For collectors and modern motorcyclists, the phrase “Italian motorcycle” conjures up images of sleek, exotic, motorcycles with shrieking engines and fragile beauty. But in the aftermath of World War II, there was a real need for cheap, reliable commuter motorcycles and Moto Guzzi, like many other manufacturers of the period, were there to provide practical transportation with the inevitable dash of Italian flair.
Moto Guzzis of the period were often named after birds, and the Airone or “Heron” makes for a great vintage ride today, with reliability and a broad spread of power from the 250cc four-stroke single that was surprisingly smooth, owing to the significant mass of the striking externally-mounted flywheel. Introduced in 1939 and produced until 1957, it’s also an incredibly long-lived model.
Famous for their reliability, many Guzzis were also used in police and military applications, and this particular bike appears to be one such machine.
From the original eBay listing: 1955 Moto Guzzi Airone for Sale
Very rare and well sorted 1955 Moto Guzzi Airone military model. This is a wonderful 250cc 4-stroke single-cylinder classic Italian motorcycle. It starts easily, idles well and runs strong.
This particular machine is totally stock, original and correct (including the military items – leg guards, luggage rack and more – which I have taken off but will go with the motorcycle to a new owner) other than the Mikuni carb and pod air filter, new battery, and replacement tires.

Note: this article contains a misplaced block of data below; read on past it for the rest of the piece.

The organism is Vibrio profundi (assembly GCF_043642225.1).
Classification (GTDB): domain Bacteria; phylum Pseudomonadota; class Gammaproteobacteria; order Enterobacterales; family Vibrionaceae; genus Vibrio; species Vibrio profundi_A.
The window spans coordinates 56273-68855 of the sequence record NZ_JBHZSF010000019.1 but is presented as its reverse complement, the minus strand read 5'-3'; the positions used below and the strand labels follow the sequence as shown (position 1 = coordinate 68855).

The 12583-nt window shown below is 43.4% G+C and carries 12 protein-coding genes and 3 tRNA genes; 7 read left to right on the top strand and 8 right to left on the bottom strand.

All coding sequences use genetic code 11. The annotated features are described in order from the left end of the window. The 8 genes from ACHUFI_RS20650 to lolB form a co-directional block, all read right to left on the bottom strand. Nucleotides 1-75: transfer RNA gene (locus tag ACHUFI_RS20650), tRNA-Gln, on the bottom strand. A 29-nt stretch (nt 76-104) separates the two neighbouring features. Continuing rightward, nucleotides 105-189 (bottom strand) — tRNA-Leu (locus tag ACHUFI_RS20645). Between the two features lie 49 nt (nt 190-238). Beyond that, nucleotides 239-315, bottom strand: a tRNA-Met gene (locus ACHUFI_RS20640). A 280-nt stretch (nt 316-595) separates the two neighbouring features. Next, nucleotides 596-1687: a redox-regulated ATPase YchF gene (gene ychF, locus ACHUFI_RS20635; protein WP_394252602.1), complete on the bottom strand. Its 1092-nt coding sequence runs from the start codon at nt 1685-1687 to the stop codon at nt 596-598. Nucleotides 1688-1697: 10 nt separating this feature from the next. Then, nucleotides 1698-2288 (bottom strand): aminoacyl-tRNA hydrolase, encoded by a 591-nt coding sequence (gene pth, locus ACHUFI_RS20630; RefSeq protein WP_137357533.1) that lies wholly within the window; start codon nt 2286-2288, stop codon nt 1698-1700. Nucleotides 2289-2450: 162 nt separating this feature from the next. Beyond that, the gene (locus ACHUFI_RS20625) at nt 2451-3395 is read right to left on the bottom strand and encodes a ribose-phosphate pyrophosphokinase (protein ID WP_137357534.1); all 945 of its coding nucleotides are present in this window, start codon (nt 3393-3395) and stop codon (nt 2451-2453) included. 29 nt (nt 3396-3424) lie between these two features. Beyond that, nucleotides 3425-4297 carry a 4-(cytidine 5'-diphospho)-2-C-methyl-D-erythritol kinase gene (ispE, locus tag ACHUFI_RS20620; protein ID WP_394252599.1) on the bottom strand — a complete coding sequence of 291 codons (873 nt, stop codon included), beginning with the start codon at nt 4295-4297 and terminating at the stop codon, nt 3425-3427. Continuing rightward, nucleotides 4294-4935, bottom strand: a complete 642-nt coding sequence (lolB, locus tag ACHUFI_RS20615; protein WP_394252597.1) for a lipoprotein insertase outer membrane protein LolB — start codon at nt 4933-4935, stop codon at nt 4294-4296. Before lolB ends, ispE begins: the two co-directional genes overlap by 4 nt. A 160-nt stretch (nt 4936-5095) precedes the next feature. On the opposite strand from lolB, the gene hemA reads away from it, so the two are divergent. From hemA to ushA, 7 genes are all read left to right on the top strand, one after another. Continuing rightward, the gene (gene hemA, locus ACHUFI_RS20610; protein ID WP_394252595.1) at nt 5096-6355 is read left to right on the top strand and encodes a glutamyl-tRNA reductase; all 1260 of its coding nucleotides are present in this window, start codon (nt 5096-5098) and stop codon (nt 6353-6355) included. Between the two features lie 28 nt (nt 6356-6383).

A few years ago, after a long search for an Airone, I purchased this machine out of long term storage. I spent time and money going through it mechanically – while leaving as much of the original cosmetics as possible – to get it to run well. I replaced the broken Dellorto carb with a new properly jetted Mikuni and sorted out the electrics and charging system.
It is possible this is only Moto Guzzi military Airone in America – making it an unusual machine for collector or rider.
I replaced the badly damaged muffler with a correct one that looks right on this bike, installed a new clutch throwout bearing, a new battery and rewired the magneto kill switch to a small button on the handlebars. I added an in-line oil shut off valve to eliminate the notorious sumping issue.
I unbolted the unnecessary military parts from the motorcycle to lesser the weight so I could compete with it in the Moto Giro USA, where it was a strong competitor.
This classic Italian sport/touring machine features Clubman handlebars and Tomasselli-style levers (front brake and clutch) matched tool boxes and a handy center stand. Good usable tires with little wear, good battery, good charging system, light work, horn works, suspension works.
Although these were relatively popular in Europe, very few made their way to the US, likely owing to the American proclivity for big-displacement vehicles suitable for crossing wide-open spaces. Ex-military machines can be a bit of a gamble, often having led hard lives. But Guzzi’s rugged construction is a definite asset here, and I really like the matte green paint and practical look of this bike.